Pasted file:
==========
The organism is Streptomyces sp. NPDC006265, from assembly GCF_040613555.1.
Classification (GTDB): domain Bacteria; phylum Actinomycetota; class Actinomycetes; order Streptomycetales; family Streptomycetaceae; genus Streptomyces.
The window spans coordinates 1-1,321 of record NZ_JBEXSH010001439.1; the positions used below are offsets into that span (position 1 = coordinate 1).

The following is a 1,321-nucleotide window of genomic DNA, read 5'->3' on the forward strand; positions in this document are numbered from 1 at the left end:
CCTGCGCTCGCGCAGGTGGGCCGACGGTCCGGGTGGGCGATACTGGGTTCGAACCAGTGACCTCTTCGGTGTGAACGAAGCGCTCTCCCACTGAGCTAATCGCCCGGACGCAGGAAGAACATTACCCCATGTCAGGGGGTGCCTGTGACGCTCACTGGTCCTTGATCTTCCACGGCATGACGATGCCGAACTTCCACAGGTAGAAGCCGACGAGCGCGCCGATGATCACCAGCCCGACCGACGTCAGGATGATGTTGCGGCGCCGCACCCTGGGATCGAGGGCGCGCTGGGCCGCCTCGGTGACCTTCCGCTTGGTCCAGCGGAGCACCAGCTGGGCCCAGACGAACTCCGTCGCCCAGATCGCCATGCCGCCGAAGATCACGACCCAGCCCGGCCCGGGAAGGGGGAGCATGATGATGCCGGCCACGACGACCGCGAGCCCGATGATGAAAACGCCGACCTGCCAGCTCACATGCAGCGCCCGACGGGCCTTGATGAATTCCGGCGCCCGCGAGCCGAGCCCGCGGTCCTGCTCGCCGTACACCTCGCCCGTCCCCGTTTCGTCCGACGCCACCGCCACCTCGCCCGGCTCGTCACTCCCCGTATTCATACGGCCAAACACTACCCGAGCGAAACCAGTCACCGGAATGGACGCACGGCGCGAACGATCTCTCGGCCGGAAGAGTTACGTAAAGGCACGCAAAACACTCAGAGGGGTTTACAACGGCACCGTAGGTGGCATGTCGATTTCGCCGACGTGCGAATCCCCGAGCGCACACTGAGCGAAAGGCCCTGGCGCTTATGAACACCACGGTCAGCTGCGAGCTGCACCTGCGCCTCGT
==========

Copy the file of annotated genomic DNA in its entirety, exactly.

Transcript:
The organism is Streptomyces sp. NPDC006265, from assembly GCF_040613555.1.
Classification (GTDB): domain Bacteria; phylum Actinomycetota; class Actinomycetes; order Streptomycetales; family Streptomycetaceae; genus Streptomyces.
The window spans coordinates 1-1,321 of record NZ_JBEXSH010001439.1; the positions used below are offsets into that span (position 1 = coordinate 1).

The following is a 1,321-nucleotide window of genomic DNA, read 5'->3' on the forward strand; positions in this document are numbered from 1 at the left end:
CCTGCGCTCGCGCAGGTGGGCCGACGGTCCGGGTGGGCGATACTGGGTTCGAACCAGTGACCTCTTCGGTGTGAACGAAGCGCTCTCCCACTGAGCTAATCGCCCGGACGCAGGAAGAACATTACCCCATGTCAGGGGGTGCCTGTGACGCTCACTGGTCCTTGATCTTCCACGGCATGACGATGCCGAACTTCCACAGGTAGAAGCCGACGAGCGCGCCGATGATCACCAGCCCGACCGACGTCAGGATGATGTTGCGGCGCCGCACCCTGGGATCGAGGGCGCGCTGGGCCGCCTCGGTGACCTTCCGCTTGGTCCAGCGGAGCACCAGCTGGGCCCAGACGAACTCCGTCGCCCAGATCGCCATGCCGCCGAAGATCACGACCCAGCCCGGCCCGGGAAGGGGGAGCATGATGATGCCGGCCACGACGACCGCGAGCCCGATGATGAAAACGCCGACCTGCCAGCTCACATGCAGCGCCCGACGGGCCTTGATGAATTCCGGCGCCCGCGAGCCGAGCCCGCGGTCCTGCTCGCCGTACACCTCGCCCGTCCCCGTTTCGTCCGACGCCACCGCCACCTCGCCCGGCTCGTCACTCCCCGTATTCATACGGCCAAACACTACCCGAGCGAAACCAGTCACCGGAATGGACGCACGGCGCGAACGATCTCTCGGCCGGAAGAGTTACGTAAAGGCACGCAAAACACTCAGAGGGGTTTACAACGGCACCGTAGGTGGCATGTCGATTTCGCCGACGTGCGAATCCCCGAGCGCACACTGAGCGAAAGGCCCTGGCGCTTATGAACACCACGGTCAGCTGCGAGCTGCACCTGCGCCTCGT